The ninth of the ten plagues to strike the Egyptians was darkness. The
Torah relates that during this affliction "no [Egyptian] could see his
brother nor could anyone rise from his place for a three day period; but for
all the children of Israel there was light in their dwellings."
(Shemos/Exodus 10:23) G-d created a tangible darkness through which the Jews
were able to see but the Egyptians were not. Why was it necessary for G-d to
create such a miraculous darkness? Could He not have temporarily blinded the
Egyptians and accomplished the same thing?
Chasam Sofer (1) explains that G-d did not want to blind the Egyptians
because a natural outcome of blindness is a heightened sensitivity of the
other senses. By engineering a circumstance that they were able to see but
the darkness obstructed the function of that ability, not only were they
practically unable to see, but their expended effort diverted their focus
and attention from the other senses they could have utilized.
Rabbi Eliyahu Dessler (2) expounds that it is ideal for a person to use a
similar methodology in his service of G-d. Initially, a person should
recognize his strengths and focus on them. His improvement in these areas
will have a ripple effect on the other areas of his life in which he is
deficient; his certain success in his areas of strength will generate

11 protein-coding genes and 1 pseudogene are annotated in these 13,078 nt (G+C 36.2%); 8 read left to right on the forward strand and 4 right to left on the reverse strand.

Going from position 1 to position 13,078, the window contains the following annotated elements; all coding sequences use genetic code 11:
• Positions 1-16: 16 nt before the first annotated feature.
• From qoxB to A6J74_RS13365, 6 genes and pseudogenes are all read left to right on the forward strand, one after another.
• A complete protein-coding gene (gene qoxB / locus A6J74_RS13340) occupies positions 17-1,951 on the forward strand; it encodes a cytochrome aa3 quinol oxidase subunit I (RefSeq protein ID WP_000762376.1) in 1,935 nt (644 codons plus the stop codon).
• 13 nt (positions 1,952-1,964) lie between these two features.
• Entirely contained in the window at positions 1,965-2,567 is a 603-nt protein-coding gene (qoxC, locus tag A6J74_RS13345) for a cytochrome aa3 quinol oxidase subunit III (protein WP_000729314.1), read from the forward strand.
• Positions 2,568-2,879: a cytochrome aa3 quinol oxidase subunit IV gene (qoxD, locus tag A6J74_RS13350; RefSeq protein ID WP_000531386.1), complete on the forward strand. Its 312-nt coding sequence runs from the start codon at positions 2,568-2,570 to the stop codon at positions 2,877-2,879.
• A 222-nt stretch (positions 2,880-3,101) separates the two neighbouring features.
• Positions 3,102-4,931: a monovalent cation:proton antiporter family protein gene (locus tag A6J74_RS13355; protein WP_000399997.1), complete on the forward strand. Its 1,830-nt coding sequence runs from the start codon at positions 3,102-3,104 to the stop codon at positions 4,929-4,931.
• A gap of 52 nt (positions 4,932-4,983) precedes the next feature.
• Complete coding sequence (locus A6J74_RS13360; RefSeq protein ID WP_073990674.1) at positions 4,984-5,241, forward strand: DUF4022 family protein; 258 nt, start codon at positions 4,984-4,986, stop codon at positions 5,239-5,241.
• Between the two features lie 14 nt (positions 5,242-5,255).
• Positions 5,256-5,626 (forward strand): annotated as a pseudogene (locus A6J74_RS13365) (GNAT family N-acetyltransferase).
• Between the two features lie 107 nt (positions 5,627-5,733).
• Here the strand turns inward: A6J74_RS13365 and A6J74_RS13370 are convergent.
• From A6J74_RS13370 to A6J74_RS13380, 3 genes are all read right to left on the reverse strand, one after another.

successes in his weaker areas as well.
Just as the blind person instinctively focuses his energies to the senses he
can utilize and is more successful as a result, we should also focus on our
own strengths and capabilities. If a person has a natural proclivity for
acts of kindness or prayer, he should focus on that first rather than
focusing all of his energies on his weak points. To ignore this advice is to
condemn oneself to the curse of the Egyptians: wasting time attempting
performance of the impossible, while squandering valuable energies and
actual strengths that contain such vast potential.
Have a Good Shabbos!
(1) Rabbi Moshe Sofer of Pressburg; 1762-1839; acknowledged leader of
Hungarian Jewry of the time
(2) in Michtav Me'Eliyahu, his collected writings and discourses; 1891-1954;
of London and B'nai Brak, one of the outstanding personalities and thinkers
of the Mussar movement
Please forward your questions for Rabbi Jarcaig to